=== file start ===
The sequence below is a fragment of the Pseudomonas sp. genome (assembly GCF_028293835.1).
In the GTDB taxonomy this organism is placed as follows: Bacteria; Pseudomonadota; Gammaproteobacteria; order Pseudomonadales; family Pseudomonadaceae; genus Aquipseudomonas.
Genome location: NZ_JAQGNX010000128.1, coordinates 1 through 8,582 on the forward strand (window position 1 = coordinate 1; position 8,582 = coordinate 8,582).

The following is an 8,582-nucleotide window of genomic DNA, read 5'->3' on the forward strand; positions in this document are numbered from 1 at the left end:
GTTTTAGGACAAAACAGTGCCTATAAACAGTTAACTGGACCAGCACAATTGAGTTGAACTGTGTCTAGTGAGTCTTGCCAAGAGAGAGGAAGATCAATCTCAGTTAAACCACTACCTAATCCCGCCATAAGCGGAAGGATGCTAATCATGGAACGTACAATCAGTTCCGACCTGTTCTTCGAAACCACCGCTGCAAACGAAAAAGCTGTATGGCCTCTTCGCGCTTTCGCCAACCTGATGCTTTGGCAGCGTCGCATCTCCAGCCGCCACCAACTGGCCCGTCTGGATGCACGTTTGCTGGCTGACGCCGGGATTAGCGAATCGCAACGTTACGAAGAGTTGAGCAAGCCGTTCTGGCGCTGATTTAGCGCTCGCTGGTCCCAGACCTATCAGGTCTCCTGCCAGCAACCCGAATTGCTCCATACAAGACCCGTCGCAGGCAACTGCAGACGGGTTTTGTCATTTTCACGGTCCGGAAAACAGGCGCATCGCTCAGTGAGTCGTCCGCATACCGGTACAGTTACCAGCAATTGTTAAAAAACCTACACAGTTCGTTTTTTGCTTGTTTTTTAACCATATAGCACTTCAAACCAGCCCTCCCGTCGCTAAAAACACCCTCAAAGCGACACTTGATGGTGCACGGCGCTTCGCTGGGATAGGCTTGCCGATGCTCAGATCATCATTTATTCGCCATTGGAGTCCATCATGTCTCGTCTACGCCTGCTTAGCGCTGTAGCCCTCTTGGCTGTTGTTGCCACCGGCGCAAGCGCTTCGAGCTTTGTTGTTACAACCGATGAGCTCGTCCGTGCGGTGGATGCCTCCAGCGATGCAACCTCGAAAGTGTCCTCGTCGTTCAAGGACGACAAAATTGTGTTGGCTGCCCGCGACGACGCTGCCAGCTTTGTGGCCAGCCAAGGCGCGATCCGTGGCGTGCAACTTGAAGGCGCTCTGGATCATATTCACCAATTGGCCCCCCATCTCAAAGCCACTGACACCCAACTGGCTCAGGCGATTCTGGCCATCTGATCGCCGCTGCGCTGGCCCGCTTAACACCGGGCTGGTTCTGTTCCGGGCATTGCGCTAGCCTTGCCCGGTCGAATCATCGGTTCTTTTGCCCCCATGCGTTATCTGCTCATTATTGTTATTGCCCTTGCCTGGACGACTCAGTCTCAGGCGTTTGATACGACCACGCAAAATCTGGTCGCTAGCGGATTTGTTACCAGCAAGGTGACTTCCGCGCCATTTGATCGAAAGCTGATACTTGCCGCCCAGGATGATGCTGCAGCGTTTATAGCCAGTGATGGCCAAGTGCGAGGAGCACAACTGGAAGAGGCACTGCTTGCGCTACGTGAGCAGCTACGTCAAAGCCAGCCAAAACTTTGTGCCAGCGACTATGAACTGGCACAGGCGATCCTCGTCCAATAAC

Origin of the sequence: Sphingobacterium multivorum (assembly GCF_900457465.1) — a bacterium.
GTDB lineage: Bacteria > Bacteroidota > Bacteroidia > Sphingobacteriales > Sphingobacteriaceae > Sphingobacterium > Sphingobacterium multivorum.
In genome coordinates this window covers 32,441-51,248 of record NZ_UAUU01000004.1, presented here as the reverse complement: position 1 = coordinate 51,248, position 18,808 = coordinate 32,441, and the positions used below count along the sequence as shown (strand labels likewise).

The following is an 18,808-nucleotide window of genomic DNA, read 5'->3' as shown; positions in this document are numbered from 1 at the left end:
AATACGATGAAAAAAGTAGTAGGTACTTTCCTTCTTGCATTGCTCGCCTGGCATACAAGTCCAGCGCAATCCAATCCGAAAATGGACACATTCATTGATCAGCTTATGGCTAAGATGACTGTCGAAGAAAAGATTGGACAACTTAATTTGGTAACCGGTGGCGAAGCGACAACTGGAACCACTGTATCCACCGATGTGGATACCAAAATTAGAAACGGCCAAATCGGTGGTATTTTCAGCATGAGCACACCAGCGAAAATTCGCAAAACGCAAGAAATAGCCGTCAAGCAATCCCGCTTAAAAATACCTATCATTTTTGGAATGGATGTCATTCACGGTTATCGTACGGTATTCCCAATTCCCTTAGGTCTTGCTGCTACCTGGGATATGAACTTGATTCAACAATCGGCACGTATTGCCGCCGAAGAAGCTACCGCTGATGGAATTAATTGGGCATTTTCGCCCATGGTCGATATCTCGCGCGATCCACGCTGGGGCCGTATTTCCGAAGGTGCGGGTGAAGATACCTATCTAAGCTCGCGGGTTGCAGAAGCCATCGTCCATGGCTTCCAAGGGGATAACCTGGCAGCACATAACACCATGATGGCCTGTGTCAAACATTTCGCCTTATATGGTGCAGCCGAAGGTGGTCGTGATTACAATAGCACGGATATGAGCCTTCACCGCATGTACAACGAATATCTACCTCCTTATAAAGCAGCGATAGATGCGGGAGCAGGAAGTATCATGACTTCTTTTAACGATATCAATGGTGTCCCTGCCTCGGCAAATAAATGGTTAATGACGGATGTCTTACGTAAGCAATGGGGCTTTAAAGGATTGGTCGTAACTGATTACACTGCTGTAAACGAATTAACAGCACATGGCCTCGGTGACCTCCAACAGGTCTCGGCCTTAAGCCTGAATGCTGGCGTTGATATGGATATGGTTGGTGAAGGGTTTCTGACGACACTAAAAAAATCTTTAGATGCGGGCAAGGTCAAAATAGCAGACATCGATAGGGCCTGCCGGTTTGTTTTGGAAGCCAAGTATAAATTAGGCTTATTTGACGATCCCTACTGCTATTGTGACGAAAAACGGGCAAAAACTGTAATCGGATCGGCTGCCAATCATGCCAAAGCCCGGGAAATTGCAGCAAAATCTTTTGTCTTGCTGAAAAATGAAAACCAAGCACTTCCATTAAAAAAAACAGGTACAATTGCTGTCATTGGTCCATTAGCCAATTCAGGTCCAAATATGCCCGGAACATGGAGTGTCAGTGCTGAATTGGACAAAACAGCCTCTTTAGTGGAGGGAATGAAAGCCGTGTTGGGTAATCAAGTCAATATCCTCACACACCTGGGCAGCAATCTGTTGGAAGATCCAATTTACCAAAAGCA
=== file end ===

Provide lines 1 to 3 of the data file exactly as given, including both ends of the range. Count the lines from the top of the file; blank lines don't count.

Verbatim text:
The sequence below is a fragment of the Pseudomonas sp. genome (assembly GCF_028293835.1).
In the GTDB taxonomy this organism is placed as follows: Bacteria; Pseudomonadota; Gammaproteobacteria; order Pseudomonadales; family Pseudomonadaceae; genus Aquipseudomonas.
Genome location: NZ_JAQGNX010000128.1, coordinates 1 through 8,582 on the forward strand (window position 1 = coordinate 1; position 8,582 = coordinate 8,582).